There are at least two things wrong with Move Ape Escape's title. First, as fans of taxonomy no doubt realize, the simian antagonists of this Move-required capture-a-thon appear to be monkeys, not apes. More troubling, these furry funsters have little interest in escaping from your grabby wrath. They swarm you like you're made of bananas (and that's not far off, considering the potassium-rich fruit is the unit used to measure your health), and their relentless assaults give rise to the real problem behind this adventure: It's way too difficult. Your slingshot and net are no match for the raging primates pestering you through steamy mountain passes and exotic city streets, which leads to failure, frustration, and the unnerving thought that you may not be their evolutionary betters after all. The charming escapades of your relentless tormentors have all the silly mirth the franchise is known for, but there's little joy in fighting desperately to stay alive in this disappointing spin-off.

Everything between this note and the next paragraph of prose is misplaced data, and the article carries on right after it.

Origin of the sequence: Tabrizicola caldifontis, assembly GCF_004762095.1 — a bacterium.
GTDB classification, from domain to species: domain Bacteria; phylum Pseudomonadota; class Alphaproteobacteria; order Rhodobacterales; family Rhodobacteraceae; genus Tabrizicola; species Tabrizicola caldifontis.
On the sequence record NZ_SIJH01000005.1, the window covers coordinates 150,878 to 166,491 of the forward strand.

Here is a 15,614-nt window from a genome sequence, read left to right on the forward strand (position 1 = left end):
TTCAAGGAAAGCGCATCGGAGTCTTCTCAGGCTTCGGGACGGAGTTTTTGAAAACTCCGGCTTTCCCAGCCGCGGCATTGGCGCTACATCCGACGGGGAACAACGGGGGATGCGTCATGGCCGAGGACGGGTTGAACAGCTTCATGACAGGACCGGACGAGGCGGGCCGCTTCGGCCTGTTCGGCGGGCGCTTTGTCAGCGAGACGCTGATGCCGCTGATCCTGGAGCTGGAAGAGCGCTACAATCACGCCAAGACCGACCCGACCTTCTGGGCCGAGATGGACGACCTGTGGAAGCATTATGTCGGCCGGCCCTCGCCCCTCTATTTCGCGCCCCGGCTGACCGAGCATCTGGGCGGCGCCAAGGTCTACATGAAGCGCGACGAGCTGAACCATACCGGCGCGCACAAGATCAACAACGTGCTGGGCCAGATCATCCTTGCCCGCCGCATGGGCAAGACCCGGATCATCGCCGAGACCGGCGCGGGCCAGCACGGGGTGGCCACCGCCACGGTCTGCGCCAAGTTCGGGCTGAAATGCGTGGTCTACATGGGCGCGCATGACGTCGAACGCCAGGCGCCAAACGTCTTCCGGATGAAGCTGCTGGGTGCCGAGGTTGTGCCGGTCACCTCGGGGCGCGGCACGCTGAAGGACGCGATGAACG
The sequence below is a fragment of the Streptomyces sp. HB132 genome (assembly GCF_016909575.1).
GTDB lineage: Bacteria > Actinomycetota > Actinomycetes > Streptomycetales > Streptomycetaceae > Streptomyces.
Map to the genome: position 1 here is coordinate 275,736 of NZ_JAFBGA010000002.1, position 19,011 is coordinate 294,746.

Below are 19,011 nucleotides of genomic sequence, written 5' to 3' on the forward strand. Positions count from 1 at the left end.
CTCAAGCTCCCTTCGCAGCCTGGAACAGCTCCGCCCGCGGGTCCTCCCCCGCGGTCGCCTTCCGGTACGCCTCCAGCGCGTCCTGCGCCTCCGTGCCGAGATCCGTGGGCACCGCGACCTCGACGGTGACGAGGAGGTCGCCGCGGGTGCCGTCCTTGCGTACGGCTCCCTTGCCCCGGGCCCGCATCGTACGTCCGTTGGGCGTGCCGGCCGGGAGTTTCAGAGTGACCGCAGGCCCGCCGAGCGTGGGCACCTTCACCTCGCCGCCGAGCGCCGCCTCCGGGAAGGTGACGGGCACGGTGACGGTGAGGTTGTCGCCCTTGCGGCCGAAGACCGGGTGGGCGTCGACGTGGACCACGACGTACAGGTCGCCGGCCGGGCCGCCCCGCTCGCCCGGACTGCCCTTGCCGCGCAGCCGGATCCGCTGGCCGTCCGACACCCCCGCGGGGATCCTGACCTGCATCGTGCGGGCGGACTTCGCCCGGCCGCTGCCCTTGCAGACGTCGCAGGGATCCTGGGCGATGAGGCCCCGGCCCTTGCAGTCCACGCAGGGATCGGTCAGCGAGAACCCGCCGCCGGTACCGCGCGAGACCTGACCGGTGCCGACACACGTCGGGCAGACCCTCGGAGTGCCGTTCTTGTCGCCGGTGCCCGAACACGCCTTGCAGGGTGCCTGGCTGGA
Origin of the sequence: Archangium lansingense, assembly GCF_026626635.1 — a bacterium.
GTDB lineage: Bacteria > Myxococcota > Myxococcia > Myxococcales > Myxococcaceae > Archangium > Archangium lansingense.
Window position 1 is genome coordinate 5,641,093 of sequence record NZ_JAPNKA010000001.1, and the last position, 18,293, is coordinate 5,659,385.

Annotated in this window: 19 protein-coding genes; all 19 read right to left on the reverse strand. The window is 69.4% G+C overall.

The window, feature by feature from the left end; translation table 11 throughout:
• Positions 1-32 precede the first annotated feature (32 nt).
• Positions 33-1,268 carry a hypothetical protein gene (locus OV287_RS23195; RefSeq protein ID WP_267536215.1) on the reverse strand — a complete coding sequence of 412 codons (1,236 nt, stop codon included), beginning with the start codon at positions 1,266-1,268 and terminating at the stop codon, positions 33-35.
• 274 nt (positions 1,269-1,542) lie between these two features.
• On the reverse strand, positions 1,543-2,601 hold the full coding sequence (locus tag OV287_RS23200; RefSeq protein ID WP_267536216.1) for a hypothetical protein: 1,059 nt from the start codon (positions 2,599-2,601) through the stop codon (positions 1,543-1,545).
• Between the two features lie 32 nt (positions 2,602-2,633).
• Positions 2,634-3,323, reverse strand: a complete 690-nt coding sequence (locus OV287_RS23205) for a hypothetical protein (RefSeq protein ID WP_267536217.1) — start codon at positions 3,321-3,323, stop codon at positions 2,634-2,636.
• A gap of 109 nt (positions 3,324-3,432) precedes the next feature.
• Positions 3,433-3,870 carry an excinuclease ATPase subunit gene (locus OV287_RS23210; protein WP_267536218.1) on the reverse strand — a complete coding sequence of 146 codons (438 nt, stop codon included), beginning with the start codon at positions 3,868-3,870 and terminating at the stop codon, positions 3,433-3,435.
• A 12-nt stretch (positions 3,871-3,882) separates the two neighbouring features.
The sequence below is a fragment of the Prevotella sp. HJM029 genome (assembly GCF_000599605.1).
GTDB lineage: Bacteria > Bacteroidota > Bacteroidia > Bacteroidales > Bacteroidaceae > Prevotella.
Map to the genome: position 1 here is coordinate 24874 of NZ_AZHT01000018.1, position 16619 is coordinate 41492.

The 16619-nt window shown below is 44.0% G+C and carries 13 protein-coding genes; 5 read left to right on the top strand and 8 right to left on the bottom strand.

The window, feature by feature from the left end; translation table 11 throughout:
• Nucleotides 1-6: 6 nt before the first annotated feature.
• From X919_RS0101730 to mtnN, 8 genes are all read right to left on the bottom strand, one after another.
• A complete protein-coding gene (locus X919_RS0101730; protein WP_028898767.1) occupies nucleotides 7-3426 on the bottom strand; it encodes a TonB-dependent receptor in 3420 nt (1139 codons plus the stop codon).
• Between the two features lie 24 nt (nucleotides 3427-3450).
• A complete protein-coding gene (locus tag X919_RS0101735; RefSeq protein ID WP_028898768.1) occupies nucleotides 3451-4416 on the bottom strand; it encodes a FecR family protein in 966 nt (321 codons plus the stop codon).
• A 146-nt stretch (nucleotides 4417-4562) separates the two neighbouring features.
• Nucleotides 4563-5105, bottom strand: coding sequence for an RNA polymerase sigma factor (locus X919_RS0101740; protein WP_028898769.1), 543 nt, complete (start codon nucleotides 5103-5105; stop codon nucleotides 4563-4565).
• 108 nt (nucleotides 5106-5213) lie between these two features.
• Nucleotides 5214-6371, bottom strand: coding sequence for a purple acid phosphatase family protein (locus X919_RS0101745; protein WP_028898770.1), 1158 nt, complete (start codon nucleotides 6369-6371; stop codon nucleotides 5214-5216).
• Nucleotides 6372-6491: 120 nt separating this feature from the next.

You may see images of monkeys rushing pell-mell toward the screen and wonder, "What's my motivation?" Fear not, there is a reason you have to once again grab your net to take on the primate hordes, and it's a little more involved than you might have expected. Two young girls are on a mission to save their time-traveling grandmother from the clutches of an invading alien species that looks suspiciously like Earth's monkeys. Meanwhile, Specter, the grizzled leader of the simian clan, is planning revenge for perceived slights and looks sad and lonely in his various cutscenes. It's strange, to be sure, but in a way that piques your interest to see how this mixed-up tale is going to play out.